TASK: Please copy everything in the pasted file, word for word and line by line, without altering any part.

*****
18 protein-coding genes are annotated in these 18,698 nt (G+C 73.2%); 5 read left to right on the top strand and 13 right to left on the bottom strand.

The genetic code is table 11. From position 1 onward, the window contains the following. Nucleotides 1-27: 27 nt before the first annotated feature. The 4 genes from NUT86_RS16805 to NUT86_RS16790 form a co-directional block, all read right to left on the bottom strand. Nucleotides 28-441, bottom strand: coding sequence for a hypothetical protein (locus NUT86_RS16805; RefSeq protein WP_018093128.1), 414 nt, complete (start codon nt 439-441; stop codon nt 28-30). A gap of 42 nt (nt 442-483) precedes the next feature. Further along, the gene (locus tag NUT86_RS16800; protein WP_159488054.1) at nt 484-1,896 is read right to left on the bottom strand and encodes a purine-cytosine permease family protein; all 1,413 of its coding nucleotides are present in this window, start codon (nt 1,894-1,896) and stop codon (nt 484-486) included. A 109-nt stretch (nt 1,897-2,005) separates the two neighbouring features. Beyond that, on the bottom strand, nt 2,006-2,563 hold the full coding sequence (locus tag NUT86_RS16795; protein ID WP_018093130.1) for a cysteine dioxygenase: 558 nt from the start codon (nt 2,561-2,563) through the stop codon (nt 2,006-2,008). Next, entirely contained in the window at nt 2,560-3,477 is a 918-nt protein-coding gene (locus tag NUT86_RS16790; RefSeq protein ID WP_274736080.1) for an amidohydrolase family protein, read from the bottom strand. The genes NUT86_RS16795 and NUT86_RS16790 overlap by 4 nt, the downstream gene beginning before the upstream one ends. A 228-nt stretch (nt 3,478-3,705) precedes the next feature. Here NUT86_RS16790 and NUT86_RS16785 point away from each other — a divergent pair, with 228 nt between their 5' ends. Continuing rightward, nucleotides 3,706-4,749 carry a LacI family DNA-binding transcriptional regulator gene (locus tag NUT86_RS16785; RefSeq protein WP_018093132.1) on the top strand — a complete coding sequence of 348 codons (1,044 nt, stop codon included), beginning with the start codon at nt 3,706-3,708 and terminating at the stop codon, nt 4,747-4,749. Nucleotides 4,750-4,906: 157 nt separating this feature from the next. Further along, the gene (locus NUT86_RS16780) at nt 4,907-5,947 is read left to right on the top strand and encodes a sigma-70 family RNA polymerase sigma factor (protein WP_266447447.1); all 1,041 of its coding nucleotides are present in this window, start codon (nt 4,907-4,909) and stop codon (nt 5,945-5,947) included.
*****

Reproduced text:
18 protein-coding genes are annotated in these 18,698 nt (G+C 73.2%); 5 read left to right on the top strand and 13 right to left on the bottom strand.

The genetic code is table 11. From position 1 onward, the window contains the following. Nucleotides 1-27: 27 nt before the first annotated feature. The 4 genes from NUT86_RS16805 to NUT86_RS16790 form a co-directional block, all read right to left on the bottom strand. Nucleotides 28-441, bottom strand: coding sequence for a hypothetical protein (locus NUT86_RS16805; RefSeq protein WP_018093128.1), 414 nt, complete (start codon nt 439-441; stop codon nt 28-30). A gap of 42 nt (nt 442-483) precedes the next feature. Further along, the gene (locus tag NUT86_RS16800; protein WP_159488054.1) at nt 484-1,896 is read right to left on the bottom strand and encodes a purine-cytosine permease family protein; all 1,413 of its coding nucleotides are present in this window, start codon (nt 1,894-1,896) and stop codon (nt 484-486) included. A 109-nt stretch (nt 1,897-2,005) separates the two neighbouring features. Beyond that, on the bottom strand, nt 2,006-2,563 hold the full coding sequence (locus tag NUT86_RS16795; protein ID WP_018093130.1) for a cysteine dioxygenase: 558 nt from the start codon (nt 2,561-2,563) through the stop codon (nt 2,006-2,008). Next, entirely contained in the window at nt 2,560-3,477 is a 918-nt protein-coding gene (locus tag NUT86_RS16790; RefSeq protein ID WP_274736080.1) for an amidohydrolase family protein, read from the bottom strand. The genes NUT86_RS16795 and NUT86_RS16790 overlap by 4 nt, the downstream gene beginning before the upstream one ends. A 228-nt stretch (nt 3,478-3,705) precedes the next feature. Here NUT86_RS16790 and NUT86_RS16785 point away from each other — a divergent pair, with 228 nt between their 5' ends. Continuing rightward, nucleotides 3,706-4,749 carry a LacI family DNA-binding transcriptional regulator gene (locus tag NUT86_RS16785; RefSeq protein WP_018093132.1) on the top strand — a complete coding sequence of 348 codons (1,044 nt, stop codon included), beginning with the start codon at nt 3,706-3,708 and terminating at the stop codon, nt 4,747-4,749. Nucleotides 4,750-4,906: 157 nt separating this feature from the next. Further along, the gene (locus NUT86_RS16780) at nt 4,907-5,947 is read left to right on the top strand and encodes a sigma-70 family RNA polymerase sigma factor (protein WP_266447447.1); all 1,041 of its coding nucleotides are present in this window, start codon (nt 4,907-4,909) and stop codon (nt 5,945-5,947) included.